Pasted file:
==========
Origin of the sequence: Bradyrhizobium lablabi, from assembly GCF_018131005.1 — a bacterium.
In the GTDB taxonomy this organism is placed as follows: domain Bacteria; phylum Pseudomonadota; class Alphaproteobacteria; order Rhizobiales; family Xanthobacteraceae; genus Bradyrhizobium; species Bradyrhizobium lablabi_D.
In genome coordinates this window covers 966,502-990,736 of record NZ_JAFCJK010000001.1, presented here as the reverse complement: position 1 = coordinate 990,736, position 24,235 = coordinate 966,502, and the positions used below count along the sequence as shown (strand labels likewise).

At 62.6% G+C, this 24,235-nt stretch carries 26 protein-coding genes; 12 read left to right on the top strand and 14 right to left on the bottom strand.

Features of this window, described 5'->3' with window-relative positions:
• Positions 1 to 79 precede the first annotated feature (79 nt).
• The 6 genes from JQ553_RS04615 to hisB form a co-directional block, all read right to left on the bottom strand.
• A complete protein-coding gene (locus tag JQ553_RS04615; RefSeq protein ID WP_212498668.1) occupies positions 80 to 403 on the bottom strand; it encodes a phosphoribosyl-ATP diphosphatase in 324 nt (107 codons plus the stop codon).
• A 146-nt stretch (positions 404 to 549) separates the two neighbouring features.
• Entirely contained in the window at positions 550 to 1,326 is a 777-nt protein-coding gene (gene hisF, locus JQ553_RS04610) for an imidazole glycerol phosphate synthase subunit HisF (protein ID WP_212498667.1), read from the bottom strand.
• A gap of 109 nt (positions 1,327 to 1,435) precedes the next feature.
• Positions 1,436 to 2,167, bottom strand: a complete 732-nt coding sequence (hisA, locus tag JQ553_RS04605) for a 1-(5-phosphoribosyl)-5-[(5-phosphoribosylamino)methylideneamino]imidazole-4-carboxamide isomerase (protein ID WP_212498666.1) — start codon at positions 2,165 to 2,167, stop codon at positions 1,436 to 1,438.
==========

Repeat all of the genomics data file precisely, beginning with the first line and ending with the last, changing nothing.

Origin of the sequence: Bradyrhizobium lablabi, from assembly GCF_018131005.1 — a bacterium.
In the GTDB taxonomy this organism is placed as follows: domain Bacteria; phylum Pseudomonadota; class Alphaproteobacteria; order Rhizobiales; family Xanthobacteraceae; genus Bradyrhizobium; species Bradyrhizobium lablabi_D.
In genome coordinates this window covers 966,502-990,736 of record NZ_JAFCJK010000001.1, presented here as the reverse complement: position 1 = coordinate 990,736, position 24,235 = coordinate 966,502, and the positions used below count along the sequence as shown (strand labels likewise).

At 62.6% G+C, this 24,235-nt stretch carries 26 protein-coding genes; 12 read left to right on the top strand and 14 right to left on the bottom strand.

Features of this window, described 5'->3' with window-relative positions:
• Positions 1 to 79 precede the first annotated feature (79 nt).
• The 6 genes from JQ553_RS04615 to hisB form a co-directional block, all read right to left on the bottom strand.
• A complete protein-coding gene (locus tag JQ553_RS04615; RefSeq protein ID WP_212498668.1) occupies positions 80 to 403 on the bottom strand; it encodes a phosphoribosyl-ATP diphosphatase in 324 nt (107 codons plus the stop codon).
• A 146-nt stretch (positions 404 to 549) separates the two neighbouring features.
• Entirely contained in the window at positions 550 to 1,326 is a 777-nt protein-coding gene (gene hisF, locus JQ553_RS04610) for an imidazole glycerol phosphate synthase subunit HisF (protein ID WP_212498667.1), read from the bottom strand.
• A gap of 109 nt (positions 1,327 to 1,435) precedes the next feature.
• Positions 1,436 to 2,167, bottom strand: a complete 732-nt coding sequence (hisA, locus tag JQ553_RS04605) for a 1-(5-phosphoribosyl)-5-[(5-phosphoribosylamino)methylideneamino]imidazole-4-carboxamide isomerase (protein ID WP_212498666.1) — start codon at positions 2,165 to 2,167, stop codon at positions 1,436 to 1,438.